Can this apple tree be saved?
July 9, 2011 5:20 PM   Subscribe

A 5 foot tall tree I planted last year looks almost dead (leaves are dried up) but there are two foot tall healthy shoots coming out of the base of the tree (at ground level). Now what?

What is going to happen? Could the top die and a new tree form from the shoots? Should I be doing something? This happened even though we had a tremendous amount of rain. I am watering and fertilizing it like normal but I am stressed out wondering about its fate.

It is an apple tree in a wide open field.
posted by cda to Home & Garden (7 answers total) 1 user marked this as a favorite
Was it a container-grown tree? That is, was it in a plastic pot when it was planted? Or, was it ball-and-burlap?
Most apples sold are cultivars that are grafted onto common apple stock. You should be able to see if the sprouts are coming below the graft union, which will be a swollen area at the lower trunk; you may see a transition in the bark texture at that point as well. It could be that there was a graft rejection, but more likely is that the tree was planted incorrectly. It could be too deep, or it could be that the soil in the root ball was a different texture than the soil it was planted in (which causes drainage issues and could be flooding the root ball or not allowing roots to grow out of the root ball), or that it had circling roots from being grown in a container, or any combination of those factors.
posted by Red Loop at 5:29 PM on July 9, 2011

If you get new shoots growing out of the root stock they won't yield the kind of apples you want; they may not even yield any apples at all.
posted by alms at 5:35 PM on July 9, 2011 [1 favorite]

Response by poster: Ack! Thank you Red Loop! It was in a pot and I didn't think I managed the circling roots properly - I was in a hurry. I could have broken them up more. I didn't think it was going to be that important. The soil is completely different than the soil it came in. Very sandy.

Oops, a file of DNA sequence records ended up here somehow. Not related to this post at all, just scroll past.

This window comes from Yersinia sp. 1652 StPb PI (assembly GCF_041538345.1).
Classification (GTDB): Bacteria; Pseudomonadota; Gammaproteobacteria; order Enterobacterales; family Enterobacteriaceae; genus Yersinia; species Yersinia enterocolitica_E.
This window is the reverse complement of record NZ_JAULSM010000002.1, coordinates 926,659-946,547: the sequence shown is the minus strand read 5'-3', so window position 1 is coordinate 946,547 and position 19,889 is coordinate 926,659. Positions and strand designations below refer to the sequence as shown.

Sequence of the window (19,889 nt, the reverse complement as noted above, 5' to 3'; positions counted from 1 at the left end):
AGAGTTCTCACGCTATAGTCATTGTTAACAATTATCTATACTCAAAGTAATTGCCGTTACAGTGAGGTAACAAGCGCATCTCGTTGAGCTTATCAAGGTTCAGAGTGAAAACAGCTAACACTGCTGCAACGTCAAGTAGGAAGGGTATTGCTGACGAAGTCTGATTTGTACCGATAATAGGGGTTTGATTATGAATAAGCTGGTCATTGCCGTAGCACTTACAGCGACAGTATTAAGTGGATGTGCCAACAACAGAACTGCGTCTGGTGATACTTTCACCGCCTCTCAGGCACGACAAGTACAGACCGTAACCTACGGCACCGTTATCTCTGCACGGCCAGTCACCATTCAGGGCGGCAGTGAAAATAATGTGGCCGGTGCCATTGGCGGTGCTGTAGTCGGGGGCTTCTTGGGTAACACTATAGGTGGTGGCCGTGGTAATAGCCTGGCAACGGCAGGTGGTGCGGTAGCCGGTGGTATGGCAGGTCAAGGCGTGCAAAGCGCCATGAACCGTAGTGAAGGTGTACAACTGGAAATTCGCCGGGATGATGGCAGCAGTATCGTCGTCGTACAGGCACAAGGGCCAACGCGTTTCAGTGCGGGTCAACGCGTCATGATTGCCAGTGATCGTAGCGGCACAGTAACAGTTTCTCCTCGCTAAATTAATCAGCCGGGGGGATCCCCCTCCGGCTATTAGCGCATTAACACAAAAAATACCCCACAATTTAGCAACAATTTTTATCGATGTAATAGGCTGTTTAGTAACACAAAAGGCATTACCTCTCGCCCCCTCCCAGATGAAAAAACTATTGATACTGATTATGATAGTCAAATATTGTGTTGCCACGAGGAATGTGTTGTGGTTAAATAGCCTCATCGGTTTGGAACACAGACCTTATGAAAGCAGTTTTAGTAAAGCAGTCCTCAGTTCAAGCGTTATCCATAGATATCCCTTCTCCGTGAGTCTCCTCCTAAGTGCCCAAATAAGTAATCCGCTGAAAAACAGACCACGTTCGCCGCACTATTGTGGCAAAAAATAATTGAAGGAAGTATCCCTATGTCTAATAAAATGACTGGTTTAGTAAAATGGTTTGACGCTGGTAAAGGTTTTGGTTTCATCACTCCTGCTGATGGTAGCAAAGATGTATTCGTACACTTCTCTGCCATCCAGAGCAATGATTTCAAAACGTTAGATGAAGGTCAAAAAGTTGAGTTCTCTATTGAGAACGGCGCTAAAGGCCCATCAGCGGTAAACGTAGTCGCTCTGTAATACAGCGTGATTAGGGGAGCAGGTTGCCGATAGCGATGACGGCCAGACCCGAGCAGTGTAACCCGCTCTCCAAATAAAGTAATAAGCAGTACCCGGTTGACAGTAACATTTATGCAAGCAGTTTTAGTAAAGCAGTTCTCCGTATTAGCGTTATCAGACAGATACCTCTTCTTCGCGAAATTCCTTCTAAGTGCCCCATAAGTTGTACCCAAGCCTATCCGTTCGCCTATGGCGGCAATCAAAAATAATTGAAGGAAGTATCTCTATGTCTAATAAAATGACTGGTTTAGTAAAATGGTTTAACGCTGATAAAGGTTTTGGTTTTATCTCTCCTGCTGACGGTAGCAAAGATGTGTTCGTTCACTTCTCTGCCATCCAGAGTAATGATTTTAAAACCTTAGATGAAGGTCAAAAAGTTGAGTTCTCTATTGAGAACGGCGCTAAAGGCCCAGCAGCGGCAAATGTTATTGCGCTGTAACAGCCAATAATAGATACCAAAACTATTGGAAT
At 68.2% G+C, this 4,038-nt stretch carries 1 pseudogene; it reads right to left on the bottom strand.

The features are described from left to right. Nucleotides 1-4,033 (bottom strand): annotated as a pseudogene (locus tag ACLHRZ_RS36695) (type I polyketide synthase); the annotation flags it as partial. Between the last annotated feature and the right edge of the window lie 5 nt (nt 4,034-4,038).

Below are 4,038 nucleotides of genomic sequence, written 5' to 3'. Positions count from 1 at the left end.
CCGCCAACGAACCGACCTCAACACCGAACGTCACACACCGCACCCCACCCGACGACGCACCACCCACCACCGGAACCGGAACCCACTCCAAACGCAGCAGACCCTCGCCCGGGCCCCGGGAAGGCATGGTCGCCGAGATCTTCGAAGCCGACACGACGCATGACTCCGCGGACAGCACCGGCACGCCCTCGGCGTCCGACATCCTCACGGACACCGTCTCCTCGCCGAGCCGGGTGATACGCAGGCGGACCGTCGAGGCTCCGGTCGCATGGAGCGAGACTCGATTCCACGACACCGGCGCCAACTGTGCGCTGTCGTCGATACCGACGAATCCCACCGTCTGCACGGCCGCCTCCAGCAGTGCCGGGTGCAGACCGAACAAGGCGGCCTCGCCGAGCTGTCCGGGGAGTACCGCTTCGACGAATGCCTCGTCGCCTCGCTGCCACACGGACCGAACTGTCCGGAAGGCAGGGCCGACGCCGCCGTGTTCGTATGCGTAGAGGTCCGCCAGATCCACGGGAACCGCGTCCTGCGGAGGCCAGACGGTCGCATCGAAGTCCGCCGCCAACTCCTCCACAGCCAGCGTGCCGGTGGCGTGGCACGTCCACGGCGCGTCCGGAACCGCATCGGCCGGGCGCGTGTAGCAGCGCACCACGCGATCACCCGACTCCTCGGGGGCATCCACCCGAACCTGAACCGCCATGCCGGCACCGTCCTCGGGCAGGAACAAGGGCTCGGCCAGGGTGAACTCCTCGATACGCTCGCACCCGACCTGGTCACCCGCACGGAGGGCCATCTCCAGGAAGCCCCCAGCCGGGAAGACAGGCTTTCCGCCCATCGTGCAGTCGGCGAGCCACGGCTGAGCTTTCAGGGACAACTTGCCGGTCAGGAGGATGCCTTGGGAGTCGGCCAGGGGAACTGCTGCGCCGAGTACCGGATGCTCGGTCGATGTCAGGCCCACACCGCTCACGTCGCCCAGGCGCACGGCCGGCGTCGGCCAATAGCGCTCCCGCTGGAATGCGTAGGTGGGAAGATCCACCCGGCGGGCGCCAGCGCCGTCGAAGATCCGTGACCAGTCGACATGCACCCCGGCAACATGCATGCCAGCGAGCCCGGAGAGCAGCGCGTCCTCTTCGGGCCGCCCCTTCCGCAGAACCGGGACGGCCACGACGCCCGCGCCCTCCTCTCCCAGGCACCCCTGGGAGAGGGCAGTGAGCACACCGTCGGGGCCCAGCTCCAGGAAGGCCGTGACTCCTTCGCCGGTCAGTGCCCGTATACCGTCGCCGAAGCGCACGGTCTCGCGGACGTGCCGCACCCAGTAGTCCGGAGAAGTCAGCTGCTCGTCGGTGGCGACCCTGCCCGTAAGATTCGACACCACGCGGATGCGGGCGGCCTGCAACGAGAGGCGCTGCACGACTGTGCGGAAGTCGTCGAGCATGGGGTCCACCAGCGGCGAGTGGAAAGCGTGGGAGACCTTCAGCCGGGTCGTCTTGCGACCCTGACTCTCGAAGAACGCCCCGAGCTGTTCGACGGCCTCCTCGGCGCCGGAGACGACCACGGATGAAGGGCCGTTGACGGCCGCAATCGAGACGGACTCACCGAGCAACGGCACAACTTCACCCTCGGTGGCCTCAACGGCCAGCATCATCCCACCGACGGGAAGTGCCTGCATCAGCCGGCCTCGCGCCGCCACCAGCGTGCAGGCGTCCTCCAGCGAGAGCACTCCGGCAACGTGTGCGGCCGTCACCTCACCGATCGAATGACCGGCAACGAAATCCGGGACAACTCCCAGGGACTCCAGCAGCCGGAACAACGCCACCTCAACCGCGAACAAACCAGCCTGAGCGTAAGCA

alms - that's what I was afraid of. I think I really screwed this up.
posted by cda at 5:37 PM on July 9, 2011

If you plant again, look here to learn how to do it correctly.
posted by Red Loop at 5:47 PM on July 9, 2011

If it's got any green on it anywhere, it can probably at least feed itself for the short term.

If you do try to re-plant, do so in a hole that is three times as wide as it is deep. You may also need to knock away some dirt along the top to make sure the root flare (the place where the trunk widens) is exposed. Nurseries often just dump soil on top of potted trees, which ends up covering up the flair. Your planted tree will look a little high off the ground, but it will settle as it grows in.

Don't amend the soil you're planting in. That will make your tree never want to grow beyond the hole you dug. Use the same stuff you dug out.

If you can ensure that the dead stuff is indeed dead, trim back the affected branches. No more than 1/3rd. That'll give the tree a chance to start over.
posted by Gilbert at 6:38 PM on July 9, 2011

Response by poster: Thank you Gilbert.
posted by cda at 7:51 PM on July 9, 2011

Aims is right; what you've got is an apple variety grafted onto the rootstock of a different variety.

No good (apples) will come of this.

Get a new tree.
posted by jamjam at 8:40 AM on July 10, 2011

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